It all began in Britain. That’s not only where the play came from, but we have this Julius Caesar thanks to the immense success of Laurence Olivier’s 1944 screen adaptation of William Shakespeare’s ”Henry V”. Four years later, Olivier directed another Bard classic, Hamlet, to great acclaim. Interest in making a similar film in America grew. When producer John Houseman was offered a chance, he knew that he wanted either Joseph L. Mankiewiz or William Wyler to helm the picture, because they were both very good at directing dialogue. He also knew that the movie shouldn’t have a classically British cast. What would be the point of making it in the U.S. in that case?
Rome, 44 B.C. Julius Caesar (Louis Calhern) has just returned after defeating the sons of his great rival Pompey. When he holds a victory parade, a soothsayer approaches him and warns: ”Beware the Ides of March”. Caesar ignores his words, but they are true. That date in the Roman calendar, March 15th, is the one chosen by a group of conspirators who intend to kill Caesar. They are led by the senator and general Cassius (John Gielgud) who is trying to talk another prominent politician, Brutus (James Mason), into joining them. This isn’t an easy choice for Brutus, who is close to Caesar, but still considers him a threat against Rome.
After much consideration, Brutus joins the conspiracy, but there is one man standing in the way of success: Mark Antony (Marlon Brando), one of Caesar’s most loyal generals…
A toned-down political power play
Houseman and Mankiewicz, who was ultimately chosen as director, decided to do this as a somewhat toned-down political power play, inviting comparisons with news reels showing Fascist movements in Europe. The plot was meant to look contemporary. Brando’s presence reinforced that feeling. He brought his youthful Method acting style to the part of Mark Antony, delivering a wounded yet forceful and even conniving performance in the film’s most famous scene. It comes shortly after Caesar’s assassination when Mark Antony convinces the conspirators that they should let him address the crowds outside the Senate, and then proceeds to give a stirring speech that turns the people against Caesar’s murderers.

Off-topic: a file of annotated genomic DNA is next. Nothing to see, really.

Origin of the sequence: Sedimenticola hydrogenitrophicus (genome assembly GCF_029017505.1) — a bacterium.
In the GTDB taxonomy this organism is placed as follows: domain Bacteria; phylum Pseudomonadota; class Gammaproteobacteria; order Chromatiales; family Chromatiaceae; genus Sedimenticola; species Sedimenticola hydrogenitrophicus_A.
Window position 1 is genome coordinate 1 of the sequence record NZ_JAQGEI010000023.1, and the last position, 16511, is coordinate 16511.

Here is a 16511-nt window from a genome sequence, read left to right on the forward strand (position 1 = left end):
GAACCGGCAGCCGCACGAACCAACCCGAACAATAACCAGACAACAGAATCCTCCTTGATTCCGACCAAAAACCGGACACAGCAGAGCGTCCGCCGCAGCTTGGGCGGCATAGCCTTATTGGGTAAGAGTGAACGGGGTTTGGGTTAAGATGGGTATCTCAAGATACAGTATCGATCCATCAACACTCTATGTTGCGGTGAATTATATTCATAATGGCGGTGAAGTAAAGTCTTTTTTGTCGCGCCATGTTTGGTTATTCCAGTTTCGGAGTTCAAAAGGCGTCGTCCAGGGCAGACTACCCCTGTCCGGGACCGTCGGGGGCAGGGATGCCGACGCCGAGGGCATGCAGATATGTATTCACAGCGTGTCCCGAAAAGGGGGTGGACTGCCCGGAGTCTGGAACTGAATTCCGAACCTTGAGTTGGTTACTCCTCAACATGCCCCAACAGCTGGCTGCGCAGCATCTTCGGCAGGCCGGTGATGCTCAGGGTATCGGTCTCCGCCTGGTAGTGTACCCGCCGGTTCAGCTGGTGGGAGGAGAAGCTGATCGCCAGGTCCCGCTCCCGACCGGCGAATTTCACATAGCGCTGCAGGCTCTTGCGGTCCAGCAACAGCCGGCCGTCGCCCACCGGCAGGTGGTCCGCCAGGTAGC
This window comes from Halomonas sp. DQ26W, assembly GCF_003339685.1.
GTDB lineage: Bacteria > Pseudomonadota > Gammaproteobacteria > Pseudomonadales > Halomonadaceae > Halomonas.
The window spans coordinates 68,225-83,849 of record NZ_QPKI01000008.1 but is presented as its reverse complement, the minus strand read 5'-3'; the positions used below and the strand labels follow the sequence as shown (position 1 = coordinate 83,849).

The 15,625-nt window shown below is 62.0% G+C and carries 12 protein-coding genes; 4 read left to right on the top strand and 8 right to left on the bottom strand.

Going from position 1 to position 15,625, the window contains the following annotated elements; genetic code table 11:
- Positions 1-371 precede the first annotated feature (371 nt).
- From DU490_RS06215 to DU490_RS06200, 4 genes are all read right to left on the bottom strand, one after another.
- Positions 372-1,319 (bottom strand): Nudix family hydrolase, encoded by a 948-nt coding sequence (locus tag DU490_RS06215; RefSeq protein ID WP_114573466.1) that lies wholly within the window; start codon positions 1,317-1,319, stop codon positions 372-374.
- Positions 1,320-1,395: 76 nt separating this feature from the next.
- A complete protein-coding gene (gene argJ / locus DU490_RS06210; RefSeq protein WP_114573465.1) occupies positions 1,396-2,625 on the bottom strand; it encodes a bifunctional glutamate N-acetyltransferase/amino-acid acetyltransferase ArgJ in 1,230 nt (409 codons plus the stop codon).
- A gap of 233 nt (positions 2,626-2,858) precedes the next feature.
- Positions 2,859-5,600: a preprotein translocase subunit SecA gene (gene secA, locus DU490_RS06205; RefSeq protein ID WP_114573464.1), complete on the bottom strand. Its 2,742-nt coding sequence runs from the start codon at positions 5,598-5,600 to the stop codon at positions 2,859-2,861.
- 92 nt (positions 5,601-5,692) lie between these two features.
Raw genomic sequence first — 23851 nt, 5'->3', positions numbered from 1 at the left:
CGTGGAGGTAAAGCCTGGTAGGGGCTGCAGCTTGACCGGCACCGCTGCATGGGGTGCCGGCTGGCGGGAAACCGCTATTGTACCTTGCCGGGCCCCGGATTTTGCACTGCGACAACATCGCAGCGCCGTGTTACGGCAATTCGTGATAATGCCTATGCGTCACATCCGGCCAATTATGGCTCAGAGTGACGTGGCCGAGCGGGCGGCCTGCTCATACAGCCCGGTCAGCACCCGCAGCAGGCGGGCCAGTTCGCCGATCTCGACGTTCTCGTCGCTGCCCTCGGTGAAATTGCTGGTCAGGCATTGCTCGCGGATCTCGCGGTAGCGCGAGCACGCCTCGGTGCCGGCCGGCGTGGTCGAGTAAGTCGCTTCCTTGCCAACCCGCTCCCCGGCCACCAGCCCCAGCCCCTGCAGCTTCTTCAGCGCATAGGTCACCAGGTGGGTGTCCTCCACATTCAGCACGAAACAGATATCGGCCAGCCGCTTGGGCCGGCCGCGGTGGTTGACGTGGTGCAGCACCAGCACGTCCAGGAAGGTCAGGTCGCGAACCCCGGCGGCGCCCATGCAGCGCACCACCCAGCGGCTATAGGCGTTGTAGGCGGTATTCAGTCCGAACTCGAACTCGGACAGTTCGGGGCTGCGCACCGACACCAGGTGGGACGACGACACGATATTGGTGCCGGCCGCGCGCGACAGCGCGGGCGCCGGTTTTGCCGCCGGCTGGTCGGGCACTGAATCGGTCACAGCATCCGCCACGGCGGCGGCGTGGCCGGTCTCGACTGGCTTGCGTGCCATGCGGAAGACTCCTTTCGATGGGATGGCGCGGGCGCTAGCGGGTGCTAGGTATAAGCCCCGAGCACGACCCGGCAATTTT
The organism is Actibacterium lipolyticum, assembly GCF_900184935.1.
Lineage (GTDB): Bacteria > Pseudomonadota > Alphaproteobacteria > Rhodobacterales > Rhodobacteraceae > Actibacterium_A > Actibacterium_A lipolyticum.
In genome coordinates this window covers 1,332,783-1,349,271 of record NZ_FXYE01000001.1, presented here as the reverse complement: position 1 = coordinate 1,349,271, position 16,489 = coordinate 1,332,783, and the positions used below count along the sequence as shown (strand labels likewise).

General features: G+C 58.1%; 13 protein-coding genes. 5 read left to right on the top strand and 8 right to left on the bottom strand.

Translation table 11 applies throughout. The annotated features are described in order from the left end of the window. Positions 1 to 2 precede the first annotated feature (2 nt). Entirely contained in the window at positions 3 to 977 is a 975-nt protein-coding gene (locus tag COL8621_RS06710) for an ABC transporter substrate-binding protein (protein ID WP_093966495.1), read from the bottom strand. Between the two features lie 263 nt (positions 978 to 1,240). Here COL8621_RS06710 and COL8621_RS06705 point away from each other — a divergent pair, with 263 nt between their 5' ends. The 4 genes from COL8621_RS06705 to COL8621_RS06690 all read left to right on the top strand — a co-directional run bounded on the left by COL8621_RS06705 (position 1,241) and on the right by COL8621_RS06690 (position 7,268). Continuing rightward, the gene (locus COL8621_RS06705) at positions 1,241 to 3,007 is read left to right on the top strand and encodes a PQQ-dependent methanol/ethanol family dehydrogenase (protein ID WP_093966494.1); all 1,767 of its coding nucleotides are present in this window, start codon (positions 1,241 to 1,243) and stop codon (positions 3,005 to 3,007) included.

Brando’s performance is attractively contrasted with more traditional British actors like Gielgud and Mason who are both excellent in supporting turns, veterans of the play in fact; this is a star-studded, very lively cast, though there was reportedly some tension between Brando and Mason in particular. It is a superior adaptation of the play, magnificently staged by Mankiewicz and his team, taking us to a Rome of glory and ill foreboding; it’s more autumn than spring here.
Moments of tragic grandeur are balanced with intimate reflections. Cassius and Brutus share a common goal, but not really philosophies. The former simply wants Caesar gone for the good of Rome, but the latter struggles with his decision. How far can you go to protect the people? His reasoning is what Mark Antony takes and uses against him and the other conspirators, in the end leading to civil war.
Traditional in many ways, the film is enlivened by confident direction and bold casting choices. Now, about that Rome of glory that I mentioned. Part of the classy, epic feel of the film is due to Miklós Rósza’s rich, lavish music score that has us imagining sweeping romances and conquests that defy the odds. Strange to think that the core of the film is not that but tortured deliberations on what to do next.
Julius Caesar 1953-U.S. 120 min. B/W. Produced by John Houseman. Written and directed by Joseph L. Mankiewicz. Play: William Shakespeare. Cinematography: Joseph Ruttenberg. Music: Miklós Rózsa. Art Direction: Edward Carfagno, Cedric Gibbons. Cast: Marlon Brando (Mark Antony), James Mason (Brutus), John Gielgud (Cassius), Louis Calhern (Julius Caesar), Edmond O’Brien, Greer Garson… Deborah Kerr.
Trivia: Paul Scofield was allegedly considered for the part of Mark Antony.
Oscar: Best Art Direction-Set Decoration. BAFTA: Best British Actor (Gielgud), Foreign Actor (Brando).
Last word: “I haven’t permitted any of my films that I had any control over to be submitted or shown at any festival. The only picture that I directed that was submitted to a film festival was ‘Julius Caesar’. It was rejected at Venice because it was not up to the ‘artistic standards’ of the festival. This was an official rejection. Their reasons were that only a ‘Hollywood’ director would commit such a gaffe as to have Brutus read a book, as to have clocks strike, as to have various things which any semiliterate person knows are the fascinating and famous anachronisms which Shakespeare committed in his play.” (Mankiewicz, “Joseph L. Mankiewicz: Interviews”)